Troubled Thai Airways sells used planes, food in painful restructuring
BANGKOK, NNA - Still struggling for survival after filing for bankruptcy, Thai Airways International Public Co. has put up 34 used Boeing and Airbus planes for sale on its aircraft trading website.
According to its normal practice, decommissioned planes will be sold to the highest bidders who have to submit their bids by this Friday (Nov. 13). Checks today showed the company had removed the sale announcement from the site, suggesting that it might have attracted buyer interest.
Money raised from the sale of the ageing jets which include Boeing 747s, Boeing 777s and Airbus 340s will help pay off its debts which have ballooned to 350 billion baht ($11.6 billion), according to media reports.
In September, the Central Bankruptcy Court granted the airline's business reorganization petition.
After a team of planners has prepared the reorganization plan, the airline will submit the proposed plan to the court within the next few months.
The long-drawn rehabilitation process will see the official receiver calling a creditors’ meeting to consider the plan in early 2021 before getting court approval and the appointment of an administrator within three months. Then, Thai Airways will proceed to carry out the plan.
Meanwhile, the airline, a member of Star Alliance, said it will "take care of customers in the period that it is temporarily unable to process a refund."
Travelers applying for ticket refund, but still have faith in the airline and would like to remain as its customers, may exchange the refund for a flight voucher valid until Dec. 31, 2022, the airline said in a statement.
Budget carrier Nok Airlines Public Co., in which Thai Airways owns a 13 percent stake, had also obtained court approval to implement its debt rehabilitation plan.
Like their bleeding counterparts elsewhere in the world, Thai airline companies have been putting on their thinking caps to find ways to stop losing millions in revenue each month and survive the devastating fallout from the coronavirus crisis.
It has been an uphill task as most flight services were cancelled as countries curtailed non-essential travel to contain the spread of the deadly COVID-19 virus.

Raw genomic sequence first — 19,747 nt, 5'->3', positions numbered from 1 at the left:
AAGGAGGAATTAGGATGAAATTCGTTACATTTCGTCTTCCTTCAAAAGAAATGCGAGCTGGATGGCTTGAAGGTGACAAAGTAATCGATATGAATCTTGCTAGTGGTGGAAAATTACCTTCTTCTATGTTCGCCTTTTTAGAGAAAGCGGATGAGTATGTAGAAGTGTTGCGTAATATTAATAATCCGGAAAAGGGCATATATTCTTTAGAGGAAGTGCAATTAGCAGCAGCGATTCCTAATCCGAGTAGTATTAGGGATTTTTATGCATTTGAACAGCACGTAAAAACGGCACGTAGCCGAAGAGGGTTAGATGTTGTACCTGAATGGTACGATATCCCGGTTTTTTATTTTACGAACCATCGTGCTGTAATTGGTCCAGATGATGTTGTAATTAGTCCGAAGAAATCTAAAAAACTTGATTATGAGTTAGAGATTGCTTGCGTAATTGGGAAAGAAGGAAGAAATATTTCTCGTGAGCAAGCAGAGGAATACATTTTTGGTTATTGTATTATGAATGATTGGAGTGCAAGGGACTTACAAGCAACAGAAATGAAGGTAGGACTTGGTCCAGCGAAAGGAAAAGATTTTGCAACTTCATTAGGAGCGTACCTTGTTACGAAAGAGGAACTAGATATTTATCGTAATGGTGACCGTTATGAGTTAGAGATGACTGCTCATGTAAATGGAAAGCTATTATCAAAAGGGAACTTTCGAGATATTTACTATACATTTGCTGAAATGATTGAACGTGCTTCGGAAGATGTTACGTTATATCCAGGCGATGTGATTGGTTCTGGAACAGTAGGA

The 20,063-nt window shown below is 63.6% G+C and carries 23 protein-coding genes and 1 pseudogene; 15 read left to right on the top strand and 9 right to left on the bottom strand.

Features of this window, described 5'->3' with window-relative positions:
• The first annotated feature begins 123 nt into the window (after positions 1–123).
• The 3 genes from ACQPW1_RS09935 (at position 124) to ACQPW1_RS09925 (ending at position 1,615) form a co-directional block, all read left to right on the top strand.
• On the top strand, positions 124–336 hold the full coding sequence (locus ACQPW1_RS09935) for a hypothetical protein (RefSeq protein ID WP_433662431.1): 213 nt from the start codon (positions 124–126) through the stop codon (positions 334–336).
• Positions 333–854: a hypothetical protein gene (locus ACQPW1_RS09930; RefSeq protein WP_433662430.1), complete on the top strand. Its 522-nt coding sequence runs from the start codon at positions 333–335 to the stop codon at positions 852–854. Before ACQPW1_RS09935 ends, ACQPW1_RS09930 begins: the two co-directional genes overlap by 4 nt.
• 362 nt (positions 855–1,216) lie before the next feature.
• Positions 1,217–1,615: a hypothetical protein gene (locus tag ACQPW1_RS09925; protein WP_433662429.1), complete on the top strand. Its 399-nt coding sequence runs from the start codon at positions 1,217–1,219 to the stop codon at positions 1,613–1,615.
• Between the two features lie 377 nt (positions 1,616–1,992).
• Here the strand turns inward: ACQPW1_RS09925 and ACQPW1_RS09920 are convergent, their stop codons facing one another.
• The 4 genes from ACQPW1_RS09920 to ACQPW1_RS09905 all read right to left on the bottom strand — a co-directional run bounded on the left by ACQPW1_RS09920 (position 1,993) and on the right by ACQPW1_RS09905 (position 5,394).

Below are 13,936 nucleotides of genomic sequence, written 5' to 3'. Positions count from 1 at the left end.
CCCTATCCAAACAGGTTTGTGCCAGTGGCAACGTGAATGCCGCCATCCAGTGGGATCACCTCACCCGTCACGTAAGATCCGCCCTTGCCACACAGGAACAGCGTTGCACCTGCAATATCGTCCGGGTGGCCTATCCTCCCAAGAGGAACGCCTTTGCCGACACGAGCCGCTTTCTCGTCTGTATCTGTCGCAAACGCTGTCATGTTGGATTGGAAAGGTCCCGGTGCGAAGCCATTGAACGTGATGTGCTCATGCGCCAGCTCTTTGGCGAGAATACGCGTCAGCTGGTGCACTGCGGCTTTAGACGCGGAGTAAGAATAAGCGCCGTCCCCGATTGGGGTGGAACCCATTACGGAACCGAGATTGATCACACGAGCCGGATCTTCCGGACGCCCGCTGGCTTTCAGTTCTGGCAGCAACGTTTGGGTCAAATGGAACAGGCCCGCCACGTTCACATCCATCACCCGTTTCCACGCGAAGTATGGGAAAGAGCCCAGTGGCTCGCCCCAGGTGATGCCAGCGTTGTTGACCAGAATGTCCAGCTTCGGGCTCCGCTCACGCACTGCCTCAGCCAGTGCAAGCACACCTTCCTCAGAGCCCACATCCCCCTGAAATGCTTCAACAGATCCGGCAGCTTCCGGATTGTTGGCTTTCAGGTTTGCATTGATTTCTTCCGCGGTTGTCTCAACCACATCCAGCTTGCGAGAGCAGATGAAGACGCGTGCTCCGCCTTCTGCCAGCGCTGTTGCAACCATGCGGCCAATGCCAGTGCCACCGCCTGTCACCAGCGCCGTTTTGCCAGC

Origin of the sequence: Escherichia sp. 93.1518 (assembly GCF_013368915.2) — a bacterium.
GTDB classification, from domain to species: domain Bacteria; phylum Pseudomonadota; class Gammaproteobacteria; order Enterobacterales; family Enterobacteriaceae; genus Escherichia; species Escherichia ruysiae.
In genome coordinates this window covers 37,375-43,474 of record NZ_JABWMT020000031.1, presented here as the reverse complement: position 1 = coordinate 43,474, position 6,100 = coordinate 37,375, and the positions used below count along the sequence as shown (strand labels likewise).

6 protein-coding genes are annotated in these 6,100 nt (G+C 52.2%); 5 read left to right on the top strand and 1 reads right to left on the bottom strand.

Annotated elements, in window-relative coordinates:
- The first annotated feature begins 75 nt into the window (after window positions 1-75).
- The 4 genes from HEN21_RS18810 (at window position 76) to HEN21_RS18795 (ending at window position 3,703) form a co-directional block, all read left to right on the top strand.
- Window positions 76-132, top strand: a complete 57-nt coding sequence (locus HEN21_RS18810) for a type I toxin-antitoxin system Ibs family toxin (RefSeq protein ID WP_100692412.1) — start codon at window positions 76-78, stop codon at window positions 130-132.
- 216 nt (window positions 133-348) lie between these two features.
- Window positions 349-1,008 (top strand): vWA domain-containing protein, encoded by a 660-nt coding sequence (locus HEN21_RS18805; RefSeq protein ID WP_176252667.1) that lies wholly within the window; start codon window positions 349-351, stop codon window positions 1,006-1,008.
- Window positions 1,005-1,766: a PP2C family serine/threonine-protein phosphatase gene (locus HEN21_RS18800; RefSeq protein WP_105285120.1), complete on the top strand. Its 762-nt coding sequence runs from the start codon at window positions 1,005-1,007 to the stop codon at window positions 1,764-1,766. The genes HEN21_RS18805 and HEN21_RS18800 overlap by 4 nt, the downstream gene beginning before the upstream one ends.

Thai Airways, which operated Thai Airways, filed for bankruptcy in May. In the second quarter its revenue plunged by 40 billion baht to 2.49 billion baht, according to its filing to the Stock Exchange of Thailand.
Turning to unconventional ways to make some money, Thai Airways directed its catering division and bakery arm to expand sales and distribution of food items, from takeaway set meals to pies and fried 'patongko' snacks in Bangkok.
The company also transformed an area at their headquarters into a restaurant complete with cabin seats from economy to first class and matching in-flight meals that had been designed by its team of international chefs.
The airplane-themed restaurant has received a positive response from diners, which meant the company succeeded in engaging with travelers who had been grounded too.
The airline also offered flight-simulator experiences to the public, catering to different levels of interest, from people curious about a pilot's work in a cockpit to those serious about taking up aviation as a career.
In March, Thai AirAsia Co. and Grab delivery platform collaborated to offer the former's popular inflight bubble milk teas and meals to the non-flying public. It made a similar partnership with LINE service in May.
AirAsia, which sells tens of thousands of its 75-baht milk-tea drinks each month, expects earnings to sustain the jobs of at least 200 employees during the ongoing pandemic.